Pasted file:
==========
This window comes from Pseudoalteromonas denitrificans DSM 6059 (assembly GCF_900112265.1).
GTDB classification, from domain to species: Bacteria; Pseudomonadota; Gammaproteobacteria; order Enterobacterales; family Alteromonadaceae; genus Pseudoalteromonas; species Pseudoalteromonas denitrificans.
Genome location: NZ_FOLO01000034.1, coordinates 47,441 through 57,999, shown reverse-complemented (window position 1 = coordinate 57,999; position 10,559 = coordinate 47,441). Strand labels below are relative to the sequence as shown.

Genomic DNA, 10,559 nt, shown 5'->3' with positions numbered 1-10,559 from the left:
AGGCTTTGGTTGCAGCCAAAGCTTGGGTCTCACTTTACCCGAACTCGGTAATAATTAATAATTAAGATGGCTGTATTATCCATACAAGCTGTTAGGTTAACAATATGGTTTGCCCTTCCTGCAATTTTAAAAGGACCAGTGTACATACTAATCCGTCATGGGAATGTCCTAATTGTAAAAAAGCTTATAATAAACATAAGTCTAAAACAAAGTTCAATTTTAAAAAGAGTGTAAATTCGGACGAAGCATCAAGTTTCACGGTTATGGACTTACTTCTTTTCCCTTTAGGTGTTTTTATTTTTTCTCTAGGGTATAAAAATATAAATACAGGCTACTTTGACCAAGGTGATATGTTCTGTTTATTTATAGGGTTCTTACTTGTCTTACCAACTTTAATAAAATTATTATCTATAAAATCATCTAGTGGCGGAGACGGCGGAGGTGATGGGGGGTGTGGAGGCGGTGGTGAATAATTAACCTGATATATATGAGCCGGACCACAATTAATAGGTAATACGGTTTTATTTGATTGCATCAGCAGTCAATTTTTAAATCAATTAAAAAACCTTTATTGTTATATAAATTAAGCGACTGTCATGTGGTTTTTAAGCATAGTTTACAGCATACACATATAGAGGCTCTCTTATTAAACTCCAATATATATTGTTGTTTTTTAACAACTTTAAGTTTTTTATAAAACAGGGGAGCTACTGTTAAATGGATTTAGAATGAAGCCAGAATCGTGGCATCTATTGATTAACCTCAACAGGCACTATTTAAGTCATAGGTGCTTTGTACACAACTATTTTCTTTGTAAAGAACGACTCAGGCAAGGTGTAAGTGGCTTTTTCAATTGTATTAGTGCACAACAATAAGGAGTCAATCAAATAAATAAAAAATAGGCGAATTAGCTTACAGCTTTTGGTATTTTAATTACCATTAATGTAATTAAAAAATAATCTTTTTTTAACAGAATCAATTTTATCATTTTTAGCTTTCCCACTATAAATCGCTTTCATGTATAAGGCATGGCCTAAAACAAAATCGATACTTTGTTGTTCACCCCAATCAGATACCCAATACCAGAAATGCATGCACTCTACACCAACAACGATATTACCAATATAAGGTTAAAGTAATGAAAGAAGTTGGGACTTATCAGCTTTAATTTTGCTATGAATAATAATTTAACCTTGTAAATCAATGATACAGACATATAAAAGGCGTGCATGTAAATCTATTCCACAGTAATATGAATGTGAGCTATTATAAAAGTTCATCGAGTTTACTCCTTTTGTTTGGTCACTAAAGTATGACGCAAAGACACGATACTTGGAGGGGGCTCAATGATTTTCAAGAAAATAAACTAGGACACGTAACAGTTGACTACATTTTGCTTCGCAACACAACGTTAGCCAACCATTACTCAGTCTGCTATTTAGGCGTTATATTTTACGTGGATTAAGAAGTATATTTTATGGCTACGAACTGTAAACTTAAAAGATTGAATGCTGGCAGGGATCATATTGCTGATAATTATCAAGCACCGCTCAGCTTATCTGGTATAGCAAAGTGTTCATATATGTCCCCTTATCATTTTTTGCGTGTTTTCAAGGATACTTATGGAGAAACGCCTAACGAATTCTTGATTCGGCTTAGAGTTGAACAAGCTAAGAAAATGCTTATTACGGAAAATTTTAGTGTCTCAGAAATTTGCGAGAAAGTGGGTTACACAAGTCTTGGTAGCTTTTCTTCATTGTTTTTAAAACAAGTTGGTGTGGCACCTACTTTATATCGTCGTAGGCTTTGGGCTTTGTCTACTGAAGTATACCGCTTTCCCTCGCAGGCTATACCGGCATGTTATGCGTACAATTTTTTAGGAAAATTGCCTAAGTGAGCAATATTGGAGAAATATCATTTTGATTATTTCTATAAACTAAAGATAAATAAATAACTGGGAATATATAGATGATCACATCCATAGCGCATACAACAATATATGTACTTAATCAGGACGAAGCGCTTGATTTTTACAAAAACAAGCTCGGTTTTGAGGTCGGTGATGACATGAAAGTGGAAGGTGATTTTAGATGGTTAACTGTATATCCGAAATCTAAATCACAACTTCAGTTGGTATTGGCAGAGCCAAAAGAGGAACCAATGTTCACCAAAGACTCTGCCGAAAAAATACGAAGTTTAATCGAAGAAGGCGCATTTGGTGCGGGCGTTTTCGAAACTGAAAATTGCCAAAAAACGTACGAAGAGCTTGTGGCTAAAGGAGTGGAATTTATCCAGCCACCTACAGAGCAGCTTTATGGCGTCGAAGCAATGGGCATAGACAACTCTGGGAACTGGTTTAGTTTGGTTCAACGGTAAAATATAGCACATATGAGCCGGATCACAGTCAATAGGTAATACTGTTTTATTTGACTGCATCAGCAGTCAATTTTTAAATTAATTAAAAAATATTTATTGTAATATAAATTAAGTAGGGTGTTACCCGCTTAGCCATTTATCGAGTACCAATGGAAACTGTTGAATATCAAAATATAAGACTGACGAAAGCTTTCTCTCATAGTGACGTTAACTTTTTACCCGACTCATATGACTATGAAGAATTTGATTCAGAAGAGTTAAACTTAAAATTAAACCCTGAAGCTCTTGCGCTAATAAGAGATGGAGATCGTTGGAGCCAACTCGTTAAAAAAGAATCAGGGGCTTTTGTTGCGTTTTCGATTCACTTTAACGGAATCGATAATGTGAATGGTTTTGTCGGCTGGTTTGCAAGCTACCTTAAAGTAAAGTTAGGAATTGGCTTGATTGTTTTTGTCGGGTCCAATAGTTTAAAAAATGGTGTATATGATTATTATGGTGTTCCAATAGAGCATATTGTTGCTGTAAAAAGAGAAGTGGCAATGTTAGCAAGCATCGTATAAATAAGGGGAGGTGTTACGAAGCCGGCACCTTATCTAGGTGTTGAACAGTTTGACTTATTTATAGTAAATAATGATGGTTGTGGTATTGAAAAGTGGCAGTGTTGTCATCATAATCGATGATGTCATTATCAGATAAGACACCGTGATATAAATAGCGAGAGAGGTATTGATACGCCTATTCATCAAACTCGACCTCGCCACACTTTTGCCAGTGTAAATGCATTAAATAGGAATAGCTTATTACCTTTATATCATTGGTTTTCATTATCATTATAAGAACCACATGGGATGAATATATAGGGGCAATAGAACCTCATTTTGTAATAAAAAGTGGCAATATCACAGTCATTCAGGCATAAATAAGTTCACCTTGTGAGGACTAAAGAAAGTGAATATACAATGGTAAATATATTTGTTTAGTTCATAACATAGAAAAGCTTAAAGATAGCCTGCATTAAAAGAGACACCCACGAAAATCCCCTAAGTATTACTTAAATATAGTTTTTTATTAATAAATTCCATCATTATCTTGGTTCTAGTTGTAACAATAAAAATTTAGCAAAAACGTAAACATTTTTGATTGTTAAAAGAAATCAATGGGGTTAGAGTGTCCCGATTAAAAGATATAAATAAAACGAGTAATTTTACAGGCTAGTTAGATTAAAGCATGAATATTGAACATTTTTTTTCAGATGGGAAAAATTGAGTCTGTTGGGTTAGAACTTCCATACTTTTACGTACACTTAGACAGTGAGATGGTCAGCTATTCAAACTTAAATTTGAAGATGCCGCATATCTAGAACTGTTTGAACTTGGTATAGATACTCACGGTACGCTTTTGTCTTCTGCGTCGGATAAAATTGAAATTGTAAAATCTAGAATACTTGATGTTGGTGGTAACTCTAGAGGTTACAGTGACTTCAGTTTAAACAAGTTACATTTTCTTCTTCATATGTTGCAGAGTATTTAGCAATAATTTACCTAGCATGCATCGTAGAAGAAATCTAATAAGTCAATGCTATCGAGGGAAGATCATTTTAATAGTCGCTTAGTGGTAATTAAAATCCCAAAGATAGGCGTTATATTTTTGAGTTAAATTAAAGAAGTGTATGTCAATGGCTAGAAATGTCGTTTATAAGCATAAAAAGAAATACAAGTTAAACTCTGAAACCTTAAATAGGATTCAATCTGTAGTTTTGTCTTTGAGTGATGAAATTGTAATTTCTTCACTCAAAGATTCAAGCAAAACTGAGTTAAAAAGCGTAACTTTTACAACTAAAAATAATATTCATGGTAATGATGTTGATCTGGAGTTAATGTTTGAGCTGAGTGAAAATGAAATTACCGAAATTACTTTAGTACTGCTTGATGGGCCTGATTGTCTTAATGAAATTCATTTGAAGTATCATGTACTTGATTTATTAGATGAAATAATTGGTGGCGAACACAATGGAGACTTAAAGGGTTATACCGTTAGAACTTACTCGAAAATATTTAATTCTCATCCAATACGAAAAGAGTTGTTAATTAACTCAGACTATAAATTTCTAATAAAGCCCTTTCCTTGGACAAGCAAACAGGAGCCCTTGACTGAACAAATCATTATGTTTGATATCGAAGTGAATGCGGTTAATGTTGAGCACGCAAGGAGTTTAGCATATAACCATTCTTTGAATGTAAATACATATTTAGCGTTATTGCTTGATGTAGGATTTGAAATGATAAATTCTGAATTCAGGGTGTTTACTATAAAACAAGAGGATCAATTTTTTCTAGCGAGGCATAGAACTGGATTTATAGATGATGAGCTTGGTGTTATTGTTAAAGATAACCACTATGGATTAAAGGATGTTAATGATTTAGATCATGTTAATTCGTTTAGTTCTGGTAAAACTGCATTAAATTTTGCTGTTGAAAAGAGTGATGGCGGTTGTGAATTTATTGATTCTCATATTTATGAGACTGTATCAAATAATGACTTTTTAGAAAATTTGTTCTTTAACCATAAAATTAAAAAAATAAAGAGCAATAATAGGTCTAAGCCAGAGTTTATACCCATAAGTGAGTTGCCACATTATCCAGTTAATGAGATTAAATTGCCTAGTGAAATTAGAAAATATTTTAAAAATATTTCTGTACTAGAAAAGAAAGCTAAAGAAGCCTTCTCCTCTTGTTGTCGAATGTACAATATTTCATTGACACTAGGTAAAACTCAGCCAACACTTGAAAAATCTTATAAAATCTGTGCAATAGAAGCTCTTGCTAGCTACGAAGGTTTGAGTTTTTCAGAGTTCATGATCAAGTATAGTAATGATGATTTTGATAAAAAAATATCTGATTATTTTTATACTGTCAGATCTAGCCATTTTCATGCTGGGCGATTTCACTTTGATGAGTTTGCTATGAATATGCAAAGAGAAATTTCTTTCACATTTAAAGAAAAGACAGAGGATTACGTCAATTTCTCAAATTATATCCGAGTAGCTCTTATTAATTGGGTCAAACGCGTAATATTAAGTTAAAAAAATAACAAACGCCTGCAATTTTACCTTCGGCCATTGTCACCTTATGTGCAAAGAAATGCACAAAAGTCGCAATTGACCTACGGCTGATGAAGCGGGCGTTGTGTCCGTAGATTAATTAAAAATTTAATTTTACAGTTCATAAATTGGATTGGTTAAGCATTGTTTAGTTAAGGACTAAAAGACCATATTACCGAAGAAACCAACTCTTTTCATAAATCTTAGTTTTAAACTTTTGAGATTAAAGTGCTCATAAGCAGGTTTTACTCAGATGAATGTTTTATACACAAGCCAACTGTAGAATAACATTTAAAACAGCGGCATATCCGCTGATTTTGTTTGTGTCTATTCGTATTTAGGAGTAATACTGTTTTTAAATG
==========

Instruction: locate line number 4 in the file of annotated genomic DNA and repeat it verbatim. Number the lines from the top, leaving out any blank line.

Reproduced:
Genomic DNA, 10,559 nt, shown 5'->3' with positions numbered 1-10,559 from the left: